10 – Think of your freezer – can’t eat your 24 reduced to clear pain-au-raisin in the next three days? No, nor can I, hard as I am willing to try. So freeze them and pop them back in the oven before you need them for a tasty stasis-conserved treat.


How to avoid spending money in times of stress

How to avoid spending money in times of stress

I think many of us can relate to the sense of fun or enjoyment that comes from buying something nice. Something which we’ve wanted for a while, or even an impulse purchase. We feel pleased, we have treated ourselves. But being mindful of how to avoid spending money in times of stress is an important skill that feels particularly relevant right now as we deal with the coronavirus pandemic.

Resisting that urge was an important part of adapting to my life in France. Stopping treating all of my time here like I was on holiday was an important element of integrating and teaching myself how to be in this country.

But in times of stress, times of panic and sadness, some of the old tools which we have perhaps used in the past to manage our feelings, can feel closer to the surface. This is the focus of this week’s blog post where I reflect on not spending money while transitioning to life in a new country, followed by how transferable that might be to surviving financially in the COVID-19 dominated landscape which we all now live.

Managing our online spending during COVID-19

If I don my psychotherapy hat for a moment – spending money can be a tool which people use to change their emotional state. Whether we are buying a house or a baguette, the transaction moves us from one place to another. House-less, to with-house. Bread-less to with-bread. I’m simplifying this but if you want to read more on the psychology of state change I’ll save that for my counselling blog…

So when bad things happen to us, or we feel stressed or anxious, it becomes very easy – alluring even – to believe that buying something is going to make us happier. It has maybe done so in the past and we are hoping that it will do so again. This may be all fine and good if we can afford to do so. But what if we can’t?

Stress as a risk to our finances

I found myself thinking about those who were just about scraping by before COVID-19 took hold a few weeks ago (is that all?). I wondered how with the restrictions on movement in place, our ability to shop or refill fuel at the most affordable businesses may have been taken away. For those on a reduced income – as so many of we immigrants – pensioners, those living frugally and self-employed here are – this change could put some families in a distinctly tricky place when it comes to balancing our bank accounts.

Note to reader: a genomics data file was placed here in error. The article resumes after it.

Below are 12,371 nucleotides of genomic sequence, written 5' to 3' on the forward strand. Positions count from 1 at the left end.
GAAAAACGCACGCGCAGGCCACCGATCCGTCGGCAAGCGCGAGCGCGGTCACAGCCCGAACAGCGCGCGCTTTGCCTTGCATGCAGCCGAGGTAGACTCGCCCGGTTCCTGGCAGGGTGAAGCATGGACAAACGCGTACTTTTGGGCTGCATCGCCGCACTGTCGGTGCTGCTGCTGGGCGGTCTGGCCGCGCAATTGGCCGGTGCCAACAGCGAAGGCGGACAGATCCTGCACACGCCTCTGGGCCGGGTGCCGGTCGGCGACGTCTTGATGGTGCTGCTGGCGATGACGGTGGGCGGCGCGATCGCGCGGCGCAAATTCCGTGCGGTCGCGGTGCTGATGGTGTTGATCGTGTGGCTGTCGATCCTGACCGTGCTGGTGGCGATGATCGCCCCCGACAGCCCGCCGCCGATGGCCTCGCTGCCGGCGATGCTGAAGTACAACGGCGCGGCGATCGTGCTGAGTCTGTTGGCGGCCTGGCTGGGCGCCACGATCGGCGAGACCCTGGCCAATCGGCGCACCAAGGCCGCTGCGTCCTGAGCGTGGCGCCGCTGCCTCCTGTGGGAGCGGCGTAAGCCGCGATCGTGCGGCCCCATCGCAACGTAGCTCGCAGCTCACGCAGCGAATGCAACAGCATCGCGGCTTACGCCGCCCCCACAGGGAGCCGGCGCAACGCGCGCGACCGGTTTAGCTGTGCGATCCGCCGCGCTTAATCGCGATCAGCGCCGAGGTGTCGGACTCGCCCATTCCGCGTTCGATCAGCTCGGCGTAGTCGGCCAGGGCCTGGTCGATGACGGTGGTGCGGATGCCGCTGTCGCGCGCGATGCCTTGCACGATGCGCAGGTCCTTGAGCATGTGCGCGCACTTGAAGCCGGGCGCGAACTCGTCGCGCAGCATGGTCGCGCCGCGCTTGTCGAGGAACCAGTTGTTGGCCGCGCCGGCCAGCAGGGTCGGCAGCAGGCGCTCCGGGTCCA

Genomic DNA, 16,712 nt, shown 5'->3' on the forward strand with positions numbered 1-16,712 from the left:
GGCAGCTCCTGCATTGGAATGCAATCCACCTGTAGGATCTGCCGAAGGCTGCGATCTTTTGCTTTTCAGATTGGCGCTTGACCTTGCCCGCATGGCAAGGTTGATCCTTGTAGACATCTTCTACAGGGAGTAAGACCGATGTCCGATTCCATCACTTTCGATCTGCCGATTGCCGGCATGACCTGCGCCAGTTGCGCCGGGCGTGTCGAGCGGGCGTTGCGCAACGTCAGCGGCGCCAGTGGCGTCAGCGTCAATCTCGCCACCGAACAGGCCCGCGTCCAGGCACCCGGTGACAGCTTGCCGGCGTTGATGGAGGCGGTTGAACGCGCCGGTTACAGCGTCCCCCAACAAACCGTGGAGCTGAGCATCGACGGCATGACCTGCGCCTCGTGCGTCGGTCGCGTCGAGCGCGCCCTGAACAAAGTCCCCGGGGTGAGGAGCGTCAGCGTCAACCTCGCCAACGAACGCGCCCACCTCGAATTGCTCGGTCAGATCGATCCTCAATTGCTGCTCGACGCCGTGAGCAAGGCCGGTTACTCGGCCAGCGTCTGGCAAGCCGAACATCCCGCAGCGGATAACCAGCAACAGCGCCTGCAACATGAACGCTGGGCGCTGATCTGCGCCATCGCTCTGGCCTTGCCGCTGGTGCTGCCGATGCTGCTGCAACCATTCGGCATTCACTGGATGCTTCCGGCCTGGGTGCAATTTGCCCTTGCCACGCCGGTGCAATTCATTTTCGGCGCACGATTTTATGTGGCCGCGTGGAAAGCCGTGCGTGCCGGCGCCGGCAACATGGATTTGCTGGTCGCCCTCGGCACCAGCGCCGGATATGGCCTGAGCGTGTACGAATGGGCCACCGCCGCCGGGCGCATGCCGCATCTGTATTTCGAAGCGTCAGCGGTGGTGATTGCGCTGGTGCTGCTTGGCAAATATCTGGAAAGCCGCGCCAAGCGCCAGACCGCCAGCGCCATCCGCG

How to avoid spending money in times of stress

To my mind, knowing how to avoid spending money in times of stress has never been more important. Resisting the urge to change our emotional state using a tool which isn’t good for us can be really hard when we feel uncomfortable. I’m not suggesting that we close our purses completely, we do need to support businesses and independents in this time where we can do so safely – for example, I have just started online French lessons with a teacher in La Reunion. She is a micro-entrepreneur and so am I. I’m proud to support her business and improve my language skills at the same time. But I am not doing so to distract myself from feeling uneasy about COVID-19.

What can we do about it?

If we do spend money – let us simply interrogate why we are doing so. What does this purchase do for me? Am I buying something which will improve my life or happiness, or am I buying something because I need to distract myself from feeling fearful?

Perhaps coming back to Martin Lewis’ Money Mantra is appropriate here:

“Do I need it? Can I afford it? Will I use it? Is it worth it?

How to avoid spending money in times of stress
Credit: Martin Lewis @ Moneysavingexpert.com

If we can answer all of those questions in a way that satisfies us that the purchase is sound, then we should go ahead. But if we are buying things because we are responding to our emotions rather than our needs, then perhaps we should talk it through with someone else, or delay the purchase by a day to see if we still need the thing that feels so essential right now.

Managing our online spending during COVID-19

Just a few thoughts that occurred to me this week. I hope that you’re all keeping well. Stay safe, L